Overview of L2 Writing

The Nature of L2 Writing

Writing is a visual form of communication, either printed in hard-copy or in electronic form. It follows conventions that are mutually understandable by the writer and the reader, even if these conventions change over time or are used with specific meanings in smaller speech communities (e.g., special texting rules used by a group of teenagers). Writing is considered a productive skill because the writer creates new language and does not only interpret existing information.

Here are some common terms used in the discussion of writing.

medium different media in which we write (letters, computers, cellphone texting, etc.) that require different styles of writing and different communicative conventions
content ideas ("the story") that the author intends to convey to the audience
genre type of expressive style a piece of writing has (e.g., poetry, short story, lecture notes, etc.)
lexicon vocabulary that is needed to convey the author's intended meaning
grammar formal aspect of language (e.g., subject-verb-agreement, tense, aspect markers, references, etc.)
pragmatics implicit messages a text conveys to the reader; shared expectations for communication by a social group (e.g., ways to greet in a letter, appropriate ways of phrasing ideas, etc.)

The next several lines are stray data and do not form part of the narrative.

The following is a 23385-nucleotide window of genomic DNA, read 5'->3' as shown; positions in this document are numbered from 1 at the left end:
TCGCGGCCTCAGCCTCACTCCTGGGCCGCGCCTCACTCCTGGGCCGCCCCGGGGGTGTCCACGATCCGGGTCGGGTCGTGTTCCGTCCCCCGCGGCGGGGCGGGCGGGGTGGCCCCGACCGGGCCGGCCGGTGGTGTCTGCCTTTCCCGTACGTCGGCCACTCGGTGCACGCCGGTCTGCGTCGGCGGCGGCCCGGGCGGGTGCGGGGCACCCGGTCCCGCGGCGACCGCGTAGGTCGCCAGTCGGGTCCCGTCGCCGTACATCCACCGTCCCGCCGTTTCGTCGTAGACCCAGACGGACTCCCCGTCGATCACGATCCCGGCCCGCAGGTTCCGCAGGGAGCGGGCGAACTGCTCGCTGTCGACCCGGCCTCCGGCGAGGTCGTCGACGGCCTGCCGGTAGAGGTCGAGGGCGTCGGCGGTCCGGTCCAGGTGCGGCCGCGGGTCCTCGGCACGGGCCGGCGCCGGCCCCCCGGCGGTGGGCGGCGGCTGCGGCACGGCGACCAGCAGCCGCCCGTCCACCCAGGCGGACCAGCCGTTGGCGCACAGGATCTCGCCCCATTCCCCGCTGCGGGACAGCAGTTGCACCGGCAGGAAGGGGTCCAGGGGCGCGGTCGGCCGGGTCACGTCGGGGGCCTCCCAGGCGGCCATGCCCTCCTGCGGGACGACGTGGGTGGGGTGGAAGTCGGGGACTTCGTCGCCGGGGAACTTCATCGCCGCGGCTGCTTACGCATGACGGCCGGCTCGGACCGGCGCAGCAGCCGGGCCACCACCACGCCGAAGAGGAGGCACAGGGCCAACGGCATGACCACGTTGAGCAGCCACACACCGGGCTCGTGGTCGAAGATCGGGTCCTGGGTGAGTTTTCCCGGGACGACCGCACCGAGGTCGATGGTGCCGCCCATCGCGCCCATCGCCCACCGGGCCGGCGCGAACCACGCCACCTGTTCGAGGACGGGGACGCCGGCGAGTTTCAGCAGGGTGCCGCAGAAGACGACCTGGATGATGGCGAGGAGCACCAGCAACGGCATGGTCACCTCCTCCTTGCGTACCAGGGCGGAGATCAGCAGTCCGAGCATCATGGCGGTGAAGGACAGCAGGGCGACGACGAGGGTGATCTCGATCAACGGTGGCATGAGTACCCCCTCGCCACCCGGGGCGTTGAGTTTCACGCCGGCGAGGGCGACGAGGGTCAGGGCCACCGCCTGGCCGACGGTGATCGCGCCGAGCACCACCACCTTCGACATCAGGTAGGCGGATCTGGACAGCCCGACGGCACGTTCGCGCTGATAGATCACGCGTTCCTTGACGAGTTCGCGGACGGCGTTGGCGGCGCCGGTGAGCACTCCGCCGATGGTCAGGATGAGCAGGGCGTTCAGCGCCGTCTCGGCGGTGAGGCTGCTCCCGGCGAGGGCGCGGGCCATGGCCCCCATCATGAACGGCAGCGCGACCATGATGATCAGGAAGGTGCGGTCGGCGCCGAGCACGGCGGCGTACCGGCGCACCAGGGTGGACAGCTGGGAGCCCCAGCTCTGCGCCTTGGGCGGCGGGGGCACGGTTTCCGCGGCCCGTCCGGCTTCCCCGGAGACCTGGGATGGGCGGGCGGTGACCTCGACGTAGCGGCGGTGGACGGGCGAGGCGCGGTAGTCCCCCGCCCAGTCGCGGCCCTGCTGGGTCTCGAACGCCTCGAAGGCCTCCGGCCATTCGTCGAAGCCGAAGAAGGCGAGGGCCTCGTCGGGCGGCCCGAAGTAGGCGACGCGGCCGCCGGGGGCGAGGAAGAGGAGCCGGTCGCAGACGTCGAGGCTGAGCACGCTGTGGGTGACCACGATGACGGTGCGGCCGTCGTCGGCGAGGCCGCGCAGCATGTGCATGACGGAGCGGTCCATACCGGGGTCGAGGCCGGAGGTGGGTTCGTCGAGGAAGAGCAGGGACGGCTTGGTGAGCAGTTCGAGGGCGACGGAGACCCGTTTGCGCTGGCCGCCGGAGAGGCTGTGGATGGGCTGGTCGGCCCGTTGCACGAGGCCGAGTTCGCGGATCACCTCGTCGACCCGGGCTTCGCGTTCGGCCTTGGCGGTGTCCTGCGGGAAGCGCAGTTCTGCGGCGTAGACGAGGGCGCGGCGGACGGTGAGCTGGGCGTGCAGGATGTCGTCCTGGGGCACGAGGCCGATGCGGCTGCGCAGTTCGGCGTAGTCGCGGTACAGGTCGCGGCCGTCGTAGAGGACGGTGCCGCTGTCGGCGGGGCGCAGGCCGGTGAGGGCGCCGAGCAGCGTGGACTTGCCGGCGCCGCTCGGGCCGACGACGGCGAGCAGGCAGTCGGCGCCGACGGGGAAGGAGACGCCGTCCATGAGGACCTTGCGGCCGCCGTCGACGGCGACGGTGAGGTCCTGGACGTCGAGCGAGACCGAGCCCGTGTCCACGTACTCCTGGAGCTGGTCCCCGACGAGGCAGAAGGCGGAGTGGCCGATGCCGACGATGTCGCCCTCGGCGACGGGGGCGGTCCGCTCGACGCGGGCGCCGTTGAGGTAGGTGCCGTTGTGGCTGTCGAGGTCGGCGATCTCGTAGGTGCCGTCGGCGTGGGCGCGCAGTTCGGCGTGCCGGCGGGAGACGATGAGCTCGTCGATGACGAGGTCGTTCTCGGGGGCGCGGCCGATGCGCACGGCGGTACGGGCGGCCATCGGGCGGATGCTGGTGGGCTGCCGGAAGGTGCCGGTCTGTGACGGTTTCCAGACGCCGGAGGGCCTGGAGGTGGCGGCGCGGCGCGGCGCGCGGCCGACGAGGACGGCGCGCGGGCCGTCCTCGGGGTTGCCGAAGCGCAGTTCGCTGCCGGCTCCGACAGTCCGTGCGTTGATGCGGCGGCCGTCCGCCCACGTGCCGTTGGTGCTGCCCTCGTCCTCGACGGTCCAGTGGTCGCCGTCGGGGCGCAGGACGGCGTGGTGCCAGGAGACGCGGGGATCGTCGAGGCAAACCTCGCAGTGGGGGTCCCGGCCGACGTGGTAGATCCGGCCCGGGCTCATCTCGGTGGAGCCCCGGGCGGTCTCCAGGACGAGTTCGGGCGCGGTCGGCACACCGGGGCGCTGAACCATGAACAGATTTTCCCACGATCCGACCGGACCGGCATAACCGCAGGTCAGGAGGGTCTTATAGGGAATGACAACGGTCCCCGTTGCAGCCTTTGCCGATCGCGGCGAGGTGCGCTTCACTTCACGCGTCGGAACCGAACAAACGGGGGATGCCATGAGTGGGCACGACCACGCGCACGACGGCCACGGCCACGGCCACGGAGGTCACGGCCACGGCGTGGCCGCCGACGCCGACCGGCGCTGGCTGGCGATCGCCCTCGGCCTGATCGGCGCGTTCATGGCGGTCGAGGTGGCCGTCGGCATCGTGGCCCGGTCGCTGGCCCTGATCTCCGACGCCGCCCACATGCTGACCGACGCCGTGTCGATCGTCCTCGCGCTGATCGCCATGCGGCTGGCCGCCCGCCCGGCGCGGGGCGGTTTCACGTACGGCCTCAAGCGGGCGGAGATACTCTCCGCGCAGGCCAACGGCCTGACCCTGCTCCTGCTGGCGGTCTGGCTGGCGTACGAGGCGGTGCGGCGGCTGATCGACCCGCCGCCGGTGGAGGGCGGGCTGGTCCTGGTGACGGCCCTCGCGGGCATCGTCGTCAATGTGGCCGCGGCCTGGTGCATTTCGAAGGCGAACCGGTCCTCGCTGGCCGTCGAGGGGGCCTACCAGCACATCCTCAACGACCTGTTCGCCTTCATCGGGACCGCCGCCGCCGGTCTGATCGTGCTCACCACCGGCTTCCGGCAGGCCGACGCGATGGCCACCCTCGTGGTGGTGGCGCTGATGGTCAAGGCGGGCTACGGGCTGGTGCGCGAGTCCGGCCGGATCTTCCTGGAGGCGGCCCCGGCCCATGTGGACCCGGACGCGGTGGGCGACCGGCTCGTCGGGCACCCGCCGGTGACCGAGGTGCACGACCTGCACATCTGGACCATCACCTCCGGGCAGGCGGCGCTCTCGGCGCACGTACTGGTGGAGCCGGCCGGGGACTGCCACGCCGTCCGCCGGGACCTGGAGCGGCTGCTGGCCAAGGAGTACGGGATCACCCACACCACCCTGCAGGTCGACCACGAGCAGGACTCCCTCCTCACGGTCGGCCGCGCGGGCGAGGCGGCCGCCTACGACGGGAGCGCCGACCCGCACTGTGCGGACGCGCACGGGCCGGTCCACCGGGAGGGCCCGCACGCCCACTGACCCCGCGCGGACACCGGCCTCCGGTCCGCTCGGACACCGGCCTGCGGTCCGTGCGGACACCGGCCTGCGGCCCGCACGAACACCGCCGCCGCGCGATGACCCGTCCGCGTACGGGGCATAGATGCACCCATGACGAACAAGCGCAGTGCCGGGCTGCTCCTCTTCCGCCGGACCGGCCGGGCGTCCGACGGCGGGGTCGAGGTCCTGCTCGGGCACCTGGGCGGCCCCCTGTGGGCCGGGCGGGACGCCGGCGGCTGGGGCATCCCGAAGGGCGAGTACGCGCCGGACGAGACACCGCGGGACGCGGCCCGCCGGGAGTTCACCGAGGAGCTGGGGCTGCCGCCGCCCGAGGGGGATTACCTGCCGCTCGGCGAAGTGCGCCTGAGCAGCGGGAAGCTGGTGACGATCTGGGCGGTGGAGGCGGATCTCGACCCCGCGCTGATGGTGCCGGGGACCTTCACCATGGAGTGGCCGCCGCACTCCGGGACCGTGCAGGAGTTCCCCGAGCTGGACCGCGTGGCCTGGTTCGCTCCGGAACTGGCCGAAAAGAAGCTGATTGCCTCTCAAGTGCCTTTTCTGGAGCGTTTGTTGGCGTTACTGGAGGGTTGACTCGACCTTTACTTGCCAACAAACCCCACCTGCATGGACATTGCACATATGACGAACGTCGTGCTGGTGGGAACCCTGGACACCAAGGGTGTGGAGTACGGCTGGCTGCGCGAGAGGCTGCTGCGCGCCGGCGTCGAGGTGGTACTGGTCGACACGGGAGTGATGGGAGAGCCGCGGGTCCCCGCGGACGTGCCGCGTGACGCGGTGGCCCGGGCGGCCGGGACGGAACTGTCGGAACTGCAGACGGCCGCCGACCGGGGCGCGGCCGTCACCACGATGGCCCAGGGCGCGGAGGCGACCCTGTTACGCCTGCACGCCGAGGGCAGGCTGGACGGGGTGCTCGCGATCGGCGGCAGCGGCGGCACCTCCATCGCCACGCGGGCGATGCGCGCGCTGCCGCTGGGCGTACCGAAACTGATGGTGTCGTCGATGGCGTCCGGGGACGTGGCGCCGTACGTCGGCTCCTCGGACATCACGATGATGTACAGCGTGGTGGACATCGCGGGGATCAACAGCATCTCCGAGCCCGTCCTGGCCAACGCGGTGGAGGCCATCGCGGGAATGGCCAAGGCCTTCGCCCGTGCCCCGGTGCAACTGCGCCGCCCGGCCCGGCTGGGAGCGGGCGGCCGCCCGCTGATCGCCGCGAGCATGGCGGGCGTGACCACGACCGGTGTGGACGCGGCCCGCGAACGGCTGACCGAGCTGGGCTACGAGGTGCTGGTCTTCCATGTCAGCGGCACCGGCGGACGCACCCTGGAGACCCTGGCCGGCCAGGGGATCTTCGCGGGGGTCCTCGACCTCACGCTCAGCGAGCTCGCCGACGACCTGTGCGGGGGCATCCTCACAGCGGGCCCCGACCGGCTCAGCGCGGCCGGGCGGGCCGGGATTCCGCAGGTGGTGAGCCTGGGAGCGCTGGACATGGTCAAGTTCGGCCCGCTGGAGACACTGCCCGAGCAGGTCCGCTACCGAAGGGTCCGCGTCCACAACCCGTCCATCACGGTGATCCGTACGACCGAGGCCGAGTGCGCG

orthography the way to write letters or symbols of written language; handwriting
mechanics punctuation, spelling (accuracy), capitalization, etc.

Writing is a Process

Writing is a complex process that requires the author to be aware of and combine various components of language successfully.

While the physical act of writing is fairly automatic for adult writers, in the L2 it becomes a conscious process once more, especially if the L2 orthography is different from the learners' L1. The same is true if the rhetorical style of the L2 is vastly different from that of the L1 (this is particularly relevant for longer writing assignments).

L2 writers spend less time planning and organizing ideas and have more difficulties with these steps (Silva, 1993). To counter this, L2 instruction should include time for planning both content and form, for generating ideas as well as for improving accuracy.